Home Business Insights & Advice How to effectively bootstrap your business

How to effectively bootstrap your business

by LLB Reporter
4th Dec 17 4:45 pm

This is an excerpt from London & Partners’ Route to Finance report

In a much-quoted quip, tech writer and publisher Tim O’Reilly compared finance to gasoline on a road trip.

“You don’t want to run out of gas…but you’re not doing a tour of gas Stations.”

Perfectly true. However, where will you get that first full tank to get your business up and running?

At the outset, many entrepreneurs draw on personal savings and small loans from friends, family and other willing sources. Known as ‘bootstrapping’, it’s often the only way to fund the creation of their venture.

Here’s everything you need to know about bootstrapping:

What is it?

Before embracing the more formal funding rounds, most of the startups begin life as bootstrapped ventures. In fact, bootstrapping is how almost all entrepreneurs start out: borrowing small amounts of investment from wherever they can find it. Typical sources are family and friends, personal savings, bank overdrafts, and the operating revenues of the company.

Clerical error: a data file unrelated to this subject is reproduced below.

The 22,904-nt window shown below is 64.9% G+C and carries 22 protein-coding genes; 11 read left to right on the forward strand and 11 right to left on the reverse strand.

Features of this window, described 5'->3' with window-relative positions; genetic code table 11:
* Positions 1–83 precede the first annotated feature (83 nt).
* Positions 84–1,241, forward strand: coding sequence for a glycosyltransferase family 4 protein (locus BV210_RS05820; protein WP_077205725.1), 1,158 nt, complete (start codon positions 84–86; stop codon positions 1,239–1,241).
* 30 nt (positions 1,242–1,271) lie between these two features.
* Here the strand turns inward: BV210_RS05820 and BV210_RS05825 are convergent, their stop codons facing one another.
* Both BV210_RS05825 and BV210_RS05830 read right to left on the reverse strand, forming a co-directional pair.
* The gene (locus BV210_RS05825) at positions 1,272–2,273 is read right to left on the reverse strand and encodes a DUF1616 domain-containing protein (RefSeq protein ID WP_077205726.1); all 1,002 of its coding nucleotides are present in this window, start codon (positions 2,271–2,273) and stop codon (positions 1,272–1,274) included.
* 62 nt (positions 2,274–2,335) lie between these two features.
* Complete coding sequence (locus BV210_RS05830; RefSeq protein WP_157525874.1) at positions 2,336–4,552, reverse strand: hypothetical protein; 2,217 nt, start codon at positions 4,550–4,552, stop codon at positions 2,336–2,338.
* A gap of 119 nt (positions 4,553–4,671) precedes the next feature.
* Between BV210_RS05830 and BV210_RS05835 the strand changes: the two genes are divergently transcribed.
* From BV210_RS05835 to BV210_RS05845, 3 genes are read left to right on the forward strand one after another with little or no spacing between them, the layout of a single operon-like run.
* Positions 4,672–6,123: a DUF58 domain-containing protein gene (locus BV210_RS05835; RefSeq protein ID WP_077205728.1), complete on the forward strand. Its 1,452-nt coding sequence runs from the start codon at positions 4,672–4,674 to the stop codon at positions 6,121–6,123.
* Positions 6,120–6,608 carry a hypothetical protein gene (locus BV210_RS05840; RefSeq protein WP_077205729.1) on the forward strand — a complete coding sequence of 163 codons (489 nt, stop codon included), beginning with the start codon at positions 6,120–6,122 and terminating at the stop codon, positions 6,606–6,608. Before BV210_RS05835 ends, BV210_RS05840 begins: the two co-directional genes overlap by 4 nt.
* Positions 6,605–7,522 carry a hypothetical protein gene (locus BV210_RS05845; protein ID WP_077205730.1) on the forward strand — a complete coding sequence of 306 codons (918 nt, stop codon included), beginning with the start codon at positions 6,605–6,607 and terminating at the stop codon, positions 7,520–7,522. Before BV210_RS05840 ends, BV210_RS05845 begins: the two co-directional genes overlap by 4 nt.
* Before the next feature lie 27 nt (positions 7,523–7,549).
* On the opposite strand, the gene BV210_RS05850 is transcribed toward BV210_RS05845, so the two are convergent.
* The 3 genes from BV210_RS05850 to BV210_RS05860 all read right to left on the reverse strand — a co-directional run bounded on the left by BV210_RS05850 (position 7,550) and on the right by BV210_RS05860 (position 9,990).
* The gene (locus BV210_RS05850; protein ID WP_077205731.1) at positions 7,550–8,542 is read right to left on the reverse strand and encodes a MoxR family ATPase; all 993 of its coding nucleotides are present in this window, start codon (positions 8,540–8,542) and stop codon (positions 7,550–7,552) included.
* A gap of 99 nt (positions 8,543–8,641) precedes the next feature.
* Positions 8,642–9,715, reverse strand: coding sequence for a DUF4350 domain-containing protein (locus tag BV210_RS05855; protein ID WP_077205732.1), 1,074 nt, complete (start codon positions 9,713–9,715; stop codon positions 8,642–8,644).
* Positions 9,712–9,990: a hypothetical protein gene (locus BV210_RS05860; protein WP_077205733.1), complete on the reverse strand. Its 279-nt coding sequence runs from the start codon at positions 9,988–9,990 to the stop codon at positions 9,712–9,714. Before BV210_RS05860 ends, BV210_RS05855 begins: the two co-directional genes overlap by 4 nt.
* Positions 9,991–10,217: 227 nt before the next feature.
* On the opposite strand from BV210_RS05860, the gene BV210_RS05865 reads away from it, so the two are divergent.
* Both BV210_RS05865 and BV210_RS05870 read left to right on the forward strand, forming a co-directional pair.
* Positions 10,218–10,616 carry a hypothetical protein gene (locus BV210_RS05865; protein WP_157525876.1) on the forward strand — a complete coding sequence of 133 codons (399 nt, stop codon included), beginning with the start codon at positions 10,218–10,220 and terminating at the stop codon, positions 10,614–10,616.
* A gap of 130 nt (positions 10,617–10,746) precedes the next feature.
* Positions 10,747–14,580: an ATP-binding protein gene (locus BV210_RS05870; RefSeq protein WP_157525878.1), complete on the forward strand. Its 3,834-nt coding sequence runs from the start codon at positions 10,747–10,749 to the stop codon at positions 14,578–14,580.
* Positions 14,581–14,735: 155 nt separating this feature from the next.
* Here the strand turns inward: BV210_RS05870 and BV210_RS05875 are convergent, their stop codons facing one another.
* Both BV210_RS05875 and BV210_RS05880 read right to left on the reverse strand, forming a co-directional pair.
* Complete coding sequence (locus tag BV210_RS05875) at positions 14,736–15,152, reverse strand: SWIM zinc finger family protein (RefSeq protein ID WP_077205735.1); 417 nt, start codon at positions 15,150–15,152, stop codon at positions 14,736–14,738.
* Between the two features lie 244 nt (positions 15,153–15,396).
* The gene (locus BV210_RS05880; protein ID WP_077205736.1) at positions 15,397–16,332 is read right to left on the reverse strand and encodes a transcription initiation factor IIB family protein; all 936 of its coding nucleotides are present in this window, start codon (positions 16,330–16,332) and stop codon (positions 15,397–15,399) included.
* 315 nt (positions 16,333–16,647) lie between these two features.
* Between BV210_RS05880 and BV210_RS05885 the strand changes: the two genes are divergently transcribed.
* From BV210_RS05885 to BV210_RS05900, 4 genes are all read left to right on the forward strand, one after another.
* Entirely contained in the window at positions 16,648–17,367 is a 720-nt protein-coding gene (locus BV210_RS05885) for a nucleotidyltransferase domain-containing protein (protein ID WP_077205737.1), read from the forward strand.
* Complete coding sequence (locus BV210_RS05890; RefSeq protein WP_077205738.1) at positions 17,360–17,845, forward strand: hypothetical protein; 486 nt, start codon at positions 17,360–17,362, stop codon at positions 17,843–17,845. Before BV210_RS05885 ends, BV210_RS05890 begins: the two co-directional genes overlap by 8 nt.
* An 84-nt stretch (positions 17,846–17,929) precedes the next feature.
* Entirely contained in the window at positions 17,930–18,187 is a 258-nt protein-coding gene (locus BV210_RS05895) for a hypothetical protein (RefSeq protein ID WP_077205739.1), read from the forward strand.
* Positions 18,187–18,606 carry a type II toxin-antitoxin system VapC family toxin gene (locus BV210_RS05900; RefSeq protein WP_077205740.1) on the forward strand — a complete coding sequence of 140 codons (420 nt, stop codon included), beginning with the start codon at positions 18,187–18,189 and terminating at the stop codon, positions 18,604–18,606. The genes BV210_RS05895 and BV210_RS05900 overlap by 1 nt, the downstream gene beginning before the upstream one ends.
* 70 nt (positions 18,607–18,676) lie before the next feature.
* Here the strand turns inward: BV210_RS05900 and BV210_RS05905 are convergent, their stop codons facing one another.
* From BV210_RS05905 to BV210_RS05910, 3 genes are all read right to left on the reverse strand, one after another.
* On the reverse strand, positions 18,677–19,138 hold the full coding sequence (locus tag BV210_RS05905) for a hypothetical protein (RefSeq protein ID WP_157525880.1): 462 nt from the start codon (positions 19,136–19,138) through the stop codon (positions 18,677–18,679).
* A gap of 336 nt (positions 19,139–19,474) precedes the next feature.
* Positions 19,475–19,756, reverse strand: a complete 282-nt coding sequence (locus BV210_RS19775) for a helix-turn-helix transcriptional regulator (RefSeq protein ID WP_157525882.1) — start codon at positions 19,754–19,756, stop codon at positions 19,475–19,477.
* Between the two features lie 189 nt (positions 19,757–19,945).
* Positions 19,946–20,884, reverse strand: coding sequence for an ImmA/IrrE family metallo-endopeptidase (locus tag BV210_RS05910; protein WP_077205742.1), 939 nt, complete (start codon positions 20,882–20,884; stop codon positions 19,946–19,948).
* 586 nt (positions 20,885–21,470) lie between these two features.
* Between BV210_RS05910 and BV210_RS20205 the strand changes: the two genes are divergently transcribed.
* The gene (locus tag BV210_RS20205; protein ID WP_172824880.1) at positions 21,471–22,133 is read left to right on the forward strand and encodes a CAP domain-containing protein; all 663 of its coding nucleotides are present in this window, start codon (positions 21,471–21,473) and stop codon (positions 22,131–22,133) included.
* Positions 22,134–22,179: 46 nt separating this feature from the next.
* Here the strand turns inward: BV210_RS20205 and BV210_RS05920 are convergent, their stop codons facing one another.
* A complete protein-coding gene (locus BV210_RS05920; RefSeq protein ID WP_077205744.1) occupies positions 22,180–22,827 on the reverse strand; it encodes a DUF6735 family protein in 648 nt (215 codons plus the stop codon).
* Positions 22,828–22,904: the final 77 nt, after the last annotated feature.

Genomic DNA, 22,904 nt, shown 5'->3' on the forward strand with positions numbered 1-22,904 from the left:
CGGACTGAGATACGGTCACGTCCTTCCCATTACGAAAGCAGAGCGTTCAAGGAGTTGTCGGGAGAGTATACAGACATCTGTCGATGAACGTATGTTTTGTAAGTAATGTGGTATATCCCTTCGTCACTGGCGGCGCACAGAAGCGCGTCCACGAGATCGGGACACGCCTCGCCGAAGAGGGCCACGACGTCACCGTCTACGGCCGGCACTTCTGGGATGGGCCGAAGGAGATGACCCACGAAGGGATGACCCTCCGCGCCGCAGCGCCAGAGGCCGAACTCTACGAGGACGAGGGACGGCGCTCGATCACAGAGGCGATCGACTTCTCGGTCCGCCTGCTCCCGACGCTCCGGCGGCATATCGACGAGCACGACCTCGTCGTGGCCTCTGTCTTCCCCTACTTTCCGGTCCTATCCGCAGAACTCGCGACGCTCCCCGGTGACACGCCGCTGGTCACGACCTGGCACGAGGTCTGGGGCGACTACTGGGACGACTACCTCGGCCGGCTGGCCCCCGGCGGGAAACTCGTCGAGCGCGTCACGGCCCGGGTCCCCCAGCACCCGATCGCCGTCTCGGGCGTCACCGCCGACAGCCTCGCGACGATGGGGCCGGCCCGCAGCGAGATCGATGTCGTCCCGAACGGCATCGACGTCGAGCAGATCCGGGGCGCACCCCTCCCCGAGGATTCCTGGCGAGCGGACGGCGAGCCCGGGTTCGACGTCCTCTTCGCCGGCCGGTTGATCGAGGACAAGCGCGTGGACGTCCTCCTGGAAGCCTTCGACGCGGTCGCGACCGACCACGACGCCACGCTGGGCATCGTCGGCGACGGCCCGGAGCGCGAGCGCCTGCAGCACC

Many of today’s best-known corporations started like this: Apple, Dell, HP, and Microsoft, for example. And it’s not just in the tech space that it’s common: even Coca-Cola was once a bootstrapped venture.

Who is it for?

In a nutshell, bootstrapping is for start-ups at the earliest stage. It’s commonplace for a simple reason: there’s often no alternative. Though part of a global investor network, Susanne Chishti of FINTECH Circle says entrepreneurs should bootstrap for as long as they possibly can. “Once you take on external investment, you begin to give away equity – and with it, ownership and control of your business.”

What are the benefits and drawbacks?

Bootstrapping can be a steady way to support your business once you begin building revenue streams. Entrepreneurs often value the control and independence it brings, especially in those very early days. On the downside, it can be a precarious way of financing a company, which places significant financial risk on the entrepreneur. And it’s unlikely to be enough to drive rapid growth.

To know more, download the full report.

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